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I want to update the top 10 values of a column in table. I have three columns; id, account and accountrank. To get the top 10 values I can use the following:

SELECT  * FROM accountrecords    

What I would like to do is to set the value in accountrank to be a series of 1 - 10, based on the magnitude of account. Is this possible to do in PostgreSQL?

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If your poatgres version is 8.4 or above, you could use windowing functions + rank() or row_number(). –  wildplasser Nov 2 '12 at 0:23

2 Answers 2

up vote 8 down vote accepted
UPDATE accountrecords a
SET    accountrank = sub.rn
    SELECT id, row_number() OVER (ORDER BY account DESC NULLS LAST) AS rn
    FROM   accountrecords    
    LIMIT  10
    ) sub
WHERE sub.id = a.id;

Joining in a table is typically faster than correlated subqueries. It is also shorter.

With the window function row_number() distinct numbers are guaranteed. Use rank() (or possibly dense_rank()) if you want rows with equal values for account to share the same number.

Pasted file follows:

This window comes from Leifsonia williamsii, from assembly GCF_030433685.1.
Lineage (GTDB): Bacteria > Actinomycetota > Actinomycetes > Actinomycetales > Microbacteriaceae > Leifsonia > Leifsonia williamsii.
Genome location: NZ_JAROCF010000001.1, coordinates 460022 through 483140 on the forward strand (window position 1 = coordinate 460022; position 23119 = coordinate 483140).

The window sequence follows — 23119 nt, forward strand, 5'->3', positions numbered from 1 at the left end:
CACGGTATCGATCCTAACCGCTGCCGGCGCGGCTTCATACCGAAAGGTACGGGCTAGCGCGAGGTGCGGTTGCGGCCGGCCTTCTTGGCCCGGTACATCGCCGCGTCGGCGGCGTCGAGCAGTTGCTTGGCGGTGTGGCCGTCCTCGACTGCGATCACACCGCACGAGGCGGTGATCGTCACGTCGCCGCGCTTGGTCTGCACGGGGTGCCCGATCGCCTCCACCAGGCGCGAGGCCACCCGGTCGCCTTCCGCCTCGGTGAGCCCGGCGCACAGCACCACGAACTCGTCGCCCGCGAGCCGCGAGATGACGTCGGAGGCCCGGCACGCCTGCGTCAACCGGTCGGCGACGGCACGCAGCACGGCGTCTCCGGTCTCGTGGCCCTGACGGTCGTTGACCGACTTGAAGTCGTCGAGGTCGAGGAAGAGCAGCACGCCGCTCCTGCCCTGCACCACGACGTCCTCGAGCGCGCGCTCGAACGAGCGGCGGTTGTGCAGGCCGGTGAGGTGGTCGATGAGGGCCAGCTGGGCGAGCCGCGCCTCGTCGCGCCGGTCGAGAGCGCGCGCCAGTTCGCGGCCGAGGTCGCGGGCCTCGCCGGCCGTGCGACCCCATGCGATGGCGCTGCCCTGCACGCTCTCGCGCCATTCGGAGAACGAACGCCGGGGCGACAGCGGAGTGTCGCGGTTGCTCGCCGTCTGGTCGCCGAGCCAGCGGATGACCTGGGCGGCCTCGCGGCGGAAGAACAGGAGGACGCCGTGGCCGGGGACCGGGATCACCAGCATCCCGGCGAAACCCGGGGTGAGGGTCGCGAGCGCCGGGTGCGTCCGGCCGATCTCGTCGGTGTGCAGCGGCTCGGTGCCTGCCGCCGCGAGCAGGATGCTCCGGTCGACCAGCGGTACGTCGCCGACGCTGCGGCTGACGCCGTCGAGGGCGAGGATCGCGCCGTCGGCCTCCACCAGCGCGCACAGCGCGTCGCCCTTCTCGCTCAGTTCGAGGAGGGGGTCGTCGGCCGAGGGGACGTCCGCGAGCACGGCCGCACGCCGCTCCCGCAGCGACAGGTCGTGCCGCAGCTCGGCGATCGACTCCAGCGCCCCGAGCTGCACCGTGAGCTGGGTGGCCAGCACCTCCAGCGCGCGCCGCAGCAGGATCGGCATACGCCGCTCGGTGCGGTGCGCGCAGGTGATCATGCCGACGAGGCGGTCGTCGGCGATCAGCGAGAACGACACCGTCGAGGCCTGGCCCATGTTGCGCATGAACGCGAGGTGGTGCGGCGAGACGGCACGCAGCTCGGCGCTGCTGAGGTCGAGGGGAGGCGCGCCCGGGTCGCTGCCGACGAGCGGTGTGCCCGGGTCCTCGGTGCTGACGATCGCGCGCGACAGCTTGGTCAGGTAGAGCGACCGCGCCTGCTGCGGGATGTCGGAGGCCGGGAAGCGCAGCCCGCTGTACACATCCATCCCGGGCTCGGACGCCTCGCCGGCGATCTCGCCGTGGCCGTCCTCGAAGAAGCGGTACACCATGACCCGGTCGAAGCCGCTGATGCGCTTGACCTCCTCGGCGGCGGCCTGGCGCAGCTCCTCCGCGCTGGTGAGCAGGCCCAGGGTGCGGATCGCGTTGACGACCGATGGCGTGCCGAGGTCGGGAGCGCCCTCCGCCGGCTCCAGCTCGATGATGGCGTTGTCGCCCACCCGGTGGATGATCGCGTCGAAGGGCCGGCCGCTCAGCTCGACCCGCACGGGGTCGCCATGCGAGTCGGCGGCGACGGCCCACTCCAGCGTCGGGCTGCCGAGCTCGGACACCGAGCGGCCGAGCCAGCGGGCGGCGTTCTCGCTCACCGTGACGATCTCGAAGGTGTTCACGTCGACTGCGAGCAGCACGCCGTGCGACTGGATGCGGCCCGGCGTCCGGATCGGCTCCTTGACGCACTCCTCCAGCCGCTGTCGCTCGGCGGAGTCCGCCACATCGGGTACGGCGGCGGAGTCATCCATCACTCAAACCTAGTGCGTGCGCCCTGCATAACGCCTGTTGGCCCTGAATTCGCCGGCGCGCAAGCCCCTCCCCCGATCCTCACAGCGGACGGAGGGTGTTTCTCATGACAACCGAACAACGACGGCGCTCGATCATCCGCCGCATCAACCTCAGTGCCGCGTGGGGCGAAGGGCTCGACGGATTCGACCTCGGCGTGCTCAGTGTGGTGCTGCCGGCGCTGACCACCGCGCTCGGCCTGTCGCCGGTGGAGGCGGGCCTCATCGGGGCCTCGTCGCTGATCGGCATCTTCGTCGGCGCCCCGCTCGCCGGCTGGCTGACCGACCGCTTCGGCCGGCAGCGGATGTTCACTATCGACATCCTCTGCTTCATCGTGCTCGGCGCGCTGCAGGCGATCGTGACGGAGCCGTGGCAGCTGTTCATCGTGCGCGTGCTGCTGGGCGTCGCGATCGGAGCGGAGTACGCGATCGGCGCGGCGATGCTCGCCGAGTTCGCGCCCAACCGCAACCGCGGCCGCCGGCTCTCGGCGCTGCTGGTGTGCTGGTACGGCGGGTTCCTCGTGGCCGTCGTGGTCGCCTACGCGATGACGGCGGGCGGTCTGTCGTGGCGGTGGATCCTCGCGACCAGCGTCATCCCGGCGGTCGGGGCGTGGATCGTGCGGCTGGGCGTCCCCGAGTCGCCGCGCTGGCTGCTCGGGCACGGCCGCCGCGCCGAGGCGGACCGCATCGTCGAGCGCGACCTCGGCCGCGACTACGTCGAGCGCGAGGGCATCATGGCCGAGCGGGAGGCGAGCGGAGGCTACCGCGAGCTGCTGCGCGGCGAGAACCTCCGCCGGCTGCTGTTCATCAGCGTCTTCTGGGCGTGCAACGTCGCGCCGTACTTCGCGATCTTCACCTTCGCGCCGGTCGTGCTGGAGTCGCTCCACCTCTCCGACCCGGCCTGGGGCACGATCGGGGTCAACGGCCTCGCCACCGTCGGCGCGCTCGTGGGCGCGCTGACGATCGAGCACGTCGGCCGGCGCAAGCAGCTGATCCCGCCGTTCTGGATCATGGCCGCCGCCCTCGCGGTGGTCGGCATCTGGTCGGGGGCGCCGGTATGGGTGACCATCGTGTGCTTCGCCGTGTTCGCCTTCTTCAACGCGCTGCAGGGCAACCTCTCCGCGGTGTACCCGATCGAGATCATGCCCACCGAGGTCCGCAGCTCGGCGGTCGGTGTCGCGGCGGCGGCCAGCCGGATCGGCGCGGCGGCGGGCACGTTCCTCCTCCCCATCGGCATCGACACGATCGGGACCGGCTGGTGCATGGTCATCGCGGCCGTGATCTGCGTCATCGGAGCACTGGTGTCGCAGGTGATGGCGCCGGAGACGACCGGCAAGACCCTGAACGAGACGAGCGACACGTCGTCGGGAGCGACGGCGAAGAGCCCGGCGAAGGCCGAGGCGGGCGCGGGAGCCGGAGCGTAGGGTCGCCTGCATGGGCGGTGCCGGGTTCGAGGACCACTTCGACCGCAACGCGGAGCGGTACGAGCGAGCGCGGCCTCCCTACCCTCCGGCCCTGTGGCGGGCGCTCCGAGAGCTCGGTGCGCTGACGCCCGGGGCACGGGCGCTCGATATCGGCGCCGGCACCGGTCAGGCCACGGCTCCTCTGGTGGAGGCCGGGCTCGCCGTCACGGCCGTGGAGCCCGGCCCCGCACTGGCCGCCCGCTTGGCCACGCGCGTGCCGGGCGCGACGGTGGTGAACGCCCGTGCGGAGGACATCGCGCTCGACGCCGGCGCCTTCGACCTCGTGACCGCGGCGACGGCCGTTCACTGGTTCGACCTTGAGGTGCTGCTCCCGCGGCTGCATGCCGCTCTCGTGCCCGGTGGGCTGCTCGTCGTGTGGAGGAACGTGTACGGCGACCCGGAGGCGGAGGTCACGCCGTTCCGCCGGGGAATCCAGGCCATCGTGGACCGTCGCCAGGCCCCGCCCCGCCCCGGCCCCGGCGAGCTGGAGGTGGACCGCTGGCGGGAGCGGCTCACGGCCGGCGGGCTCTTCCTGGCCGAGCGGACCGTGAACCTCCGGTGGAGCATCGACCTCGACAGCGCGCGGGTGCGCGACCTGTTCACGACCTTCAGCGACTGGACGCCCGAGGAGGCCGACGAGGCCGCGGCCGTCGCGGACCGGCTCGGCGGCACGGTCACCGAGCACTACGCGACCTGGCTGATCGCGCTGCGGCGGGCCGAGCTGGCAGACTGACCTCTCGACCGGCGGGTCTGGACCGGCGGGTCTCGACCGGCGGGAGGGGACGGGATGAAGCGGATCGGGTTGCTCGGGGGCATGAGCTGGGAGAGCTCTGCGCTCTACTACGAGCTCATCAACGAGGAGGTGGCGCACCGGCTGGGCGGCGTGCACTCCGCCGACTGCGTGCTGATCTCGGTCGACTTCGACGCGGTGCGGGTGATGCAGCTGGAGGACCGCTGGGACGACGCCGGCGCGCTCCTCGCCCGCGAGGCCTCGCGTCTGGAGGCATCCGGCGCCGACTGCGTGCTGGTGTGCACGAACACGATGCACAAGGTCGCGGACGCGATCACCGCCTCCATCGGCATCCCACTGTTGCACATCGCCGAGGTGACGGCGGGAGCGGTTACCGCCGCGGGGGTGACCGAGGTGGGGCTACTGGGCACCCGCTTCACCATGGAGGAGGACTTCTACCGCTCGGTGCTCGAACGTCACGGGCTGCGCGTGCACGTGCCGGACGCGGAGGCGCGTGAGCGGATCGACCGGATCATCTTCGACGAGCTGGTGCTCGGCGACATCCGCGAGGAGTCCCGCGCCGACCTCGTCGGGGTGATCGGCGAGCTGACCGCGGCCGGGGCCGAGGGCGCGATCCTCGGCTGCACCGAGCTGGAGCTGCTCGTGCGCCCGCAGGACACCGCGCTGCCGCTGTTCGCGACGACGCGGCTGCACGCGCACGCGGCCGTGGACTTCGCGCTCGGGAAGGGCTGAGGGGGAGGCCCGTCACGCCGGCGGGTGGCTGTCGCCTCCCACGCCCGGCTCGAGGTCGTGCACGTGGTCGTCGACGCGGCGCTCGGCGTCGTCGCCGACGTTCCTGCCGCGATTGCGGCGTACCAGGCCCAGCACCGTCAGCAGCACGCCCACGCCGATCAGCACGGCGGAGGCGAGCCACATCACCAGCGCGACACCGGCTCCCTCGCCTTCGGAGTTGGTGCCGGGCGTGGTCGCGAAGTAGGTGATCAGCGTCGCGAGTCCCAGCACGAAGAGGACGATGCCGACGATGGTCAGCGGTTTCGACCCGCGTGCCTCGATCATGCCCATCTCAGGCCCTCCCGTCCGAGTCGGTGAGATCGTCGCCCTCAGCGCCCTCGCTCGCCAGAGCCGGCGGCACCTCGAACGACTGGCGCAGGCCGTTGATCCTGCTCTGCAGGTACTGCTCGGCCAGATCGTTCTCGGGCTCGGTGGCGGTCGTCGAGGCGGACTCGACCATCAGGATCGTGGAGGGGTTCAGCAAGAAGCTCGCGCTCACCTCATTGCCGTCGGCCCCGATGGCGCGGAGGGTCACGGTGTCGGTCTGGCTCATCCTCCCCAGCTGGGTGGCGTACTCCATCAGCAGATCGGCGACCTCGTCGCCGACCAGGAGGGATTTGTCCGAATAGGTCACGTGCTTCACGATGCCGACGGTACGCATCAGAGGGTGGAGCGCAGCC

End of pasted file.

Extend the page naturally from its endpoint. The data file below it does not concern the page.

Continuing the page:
Only if there can be NULL values in account, you need to append NULLS LAST for descending sort order, or NULL values sort on top:

This query is subject to an (unlikely) race condition. If you have heavy concurrent writes, consider:

However, if that was the case, the whole concept of hard-coding the top ten would be a dubious approach to begin with.

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Sure, you can use your select statement in a subquery. Generating the rank-order isn't trivial, but here's at least one way to do it. I haven't tested this, but off the top of my head:

update accountrecords
set accountrank =
    (select count(*) + 1 from accountrecords r where r.account > account)
where id in (select id from accountrecords order by account desc limit 10);

This has the quirk that if two records have the same value for account, then they will get the same rank. You could consider that a feature... :-)

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